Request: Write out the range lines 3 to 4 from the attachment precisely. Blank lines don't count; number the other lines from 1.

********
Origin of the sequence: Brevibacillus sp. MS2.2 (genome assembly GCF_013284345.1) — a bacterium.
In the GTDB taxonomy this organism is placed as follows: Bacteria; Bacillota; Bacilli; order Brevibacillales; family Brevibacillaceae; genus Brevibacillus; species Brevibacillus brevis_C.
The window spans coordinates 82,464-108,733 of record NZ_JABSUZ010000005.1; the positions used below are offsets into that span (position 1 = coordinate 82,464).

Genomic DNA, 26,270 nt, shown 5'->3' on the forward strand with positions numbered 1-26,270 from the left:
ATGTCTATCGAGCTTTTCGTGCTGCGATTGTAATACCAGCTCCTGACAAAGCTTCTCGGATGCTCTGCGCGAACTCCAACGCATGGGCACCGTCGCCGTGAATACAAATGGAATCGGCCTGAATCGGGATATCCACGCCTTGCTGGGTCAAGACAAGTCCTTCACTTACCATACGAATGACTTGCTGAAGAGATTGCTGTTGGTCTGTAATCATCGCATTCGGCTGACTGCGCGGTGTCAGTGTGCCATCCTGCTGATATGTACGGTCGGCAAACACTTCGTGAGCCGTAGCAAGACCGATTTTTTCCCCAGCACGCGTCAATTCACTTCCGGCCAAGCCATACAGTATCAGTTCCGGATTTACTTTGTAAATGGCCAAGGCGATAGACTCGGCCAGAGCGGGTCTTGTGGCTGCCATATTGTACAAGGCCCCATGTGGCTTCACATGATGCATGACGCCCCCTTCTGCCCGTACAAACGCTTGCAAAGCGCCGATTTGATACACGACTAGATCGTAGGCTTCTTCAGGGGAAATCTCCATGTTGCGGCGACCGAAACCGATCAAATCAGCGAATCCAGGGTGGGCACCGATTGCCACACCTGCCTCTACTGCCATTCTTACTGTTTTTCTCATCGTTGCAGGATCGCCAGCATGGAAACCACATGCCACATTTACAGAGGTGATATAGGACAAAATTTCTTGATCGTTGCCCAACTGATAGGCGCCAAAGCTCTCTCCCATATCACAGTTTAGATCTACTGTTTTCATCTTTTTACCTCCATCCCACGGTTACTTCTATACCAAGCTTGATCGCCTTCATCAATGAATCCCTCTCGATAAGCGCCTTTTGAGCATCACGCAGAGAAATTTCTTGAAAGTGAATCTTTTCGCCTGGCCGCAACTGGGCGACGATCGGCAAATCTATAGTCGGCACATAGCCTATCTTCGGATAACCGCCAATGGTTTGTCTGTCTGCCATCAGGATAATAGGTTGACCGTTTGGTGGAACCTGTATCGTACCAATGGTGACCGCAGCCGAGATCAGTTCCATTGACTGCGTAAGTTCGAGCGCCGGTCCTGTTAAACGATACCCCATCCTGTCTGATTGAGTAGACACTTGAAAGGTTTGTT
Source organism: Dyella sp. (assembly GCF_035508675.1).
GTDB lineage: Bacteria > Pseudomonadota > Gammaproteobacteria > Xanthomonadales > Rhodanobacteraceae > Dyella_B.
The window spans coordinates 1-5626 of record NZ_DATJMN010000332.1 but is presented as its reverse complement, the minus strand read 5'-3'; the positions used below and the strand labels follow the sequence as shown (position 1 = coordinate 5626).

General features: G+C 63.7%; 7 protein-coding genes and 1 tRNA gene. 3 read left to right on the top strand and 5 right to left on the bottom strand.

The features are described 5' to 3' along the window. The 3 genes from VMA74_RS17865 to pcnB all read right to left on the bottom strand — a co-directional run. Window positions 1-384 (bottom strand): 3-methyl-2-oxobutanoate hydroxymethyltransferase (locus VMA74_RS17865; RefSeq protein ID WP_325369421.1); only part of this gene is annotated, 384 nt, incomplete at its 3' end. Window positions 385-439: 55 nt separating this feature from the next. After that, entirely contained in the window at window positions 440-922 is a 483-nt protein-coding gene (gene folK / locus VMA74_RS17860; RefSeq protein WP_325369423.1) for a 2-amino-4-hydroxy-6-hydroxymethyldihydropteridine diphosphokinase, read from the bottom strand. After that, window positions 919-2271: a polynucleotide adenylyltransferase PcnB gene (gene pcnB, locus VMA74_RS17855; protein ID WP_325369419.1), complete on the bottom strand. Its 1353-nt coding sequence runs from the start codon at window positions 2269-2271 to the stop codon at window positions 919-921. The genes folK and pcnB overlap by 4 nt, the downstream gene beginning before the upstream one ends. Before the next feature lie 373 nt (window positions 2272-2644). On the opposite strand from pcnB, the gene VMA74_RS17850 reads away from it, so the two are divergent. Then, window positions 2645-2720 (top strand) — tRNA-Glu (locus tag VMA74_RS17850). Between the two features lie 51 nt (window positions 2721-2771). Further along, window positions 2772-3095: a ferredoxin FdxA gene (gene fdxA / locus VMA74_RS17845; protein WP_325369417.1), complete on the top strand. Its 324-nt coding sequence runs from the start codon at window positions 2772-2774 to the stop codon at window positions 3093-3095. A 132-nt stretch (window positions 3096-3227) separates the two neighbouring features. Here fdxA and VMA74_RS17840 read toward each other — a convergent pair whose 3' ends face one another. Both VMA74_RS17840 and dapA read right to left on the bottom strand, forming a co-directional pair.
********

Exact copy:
The window spans coordinates 82,464-108,733 of record NZ_JABSUZ010000005.1; the positions used below are offsets into that span (position 1 = coordinate 82,464).

Genomic DNA, 26,270 nt, shown 5'->3' on the forward strand with positions numbered 1-26,270 from the left: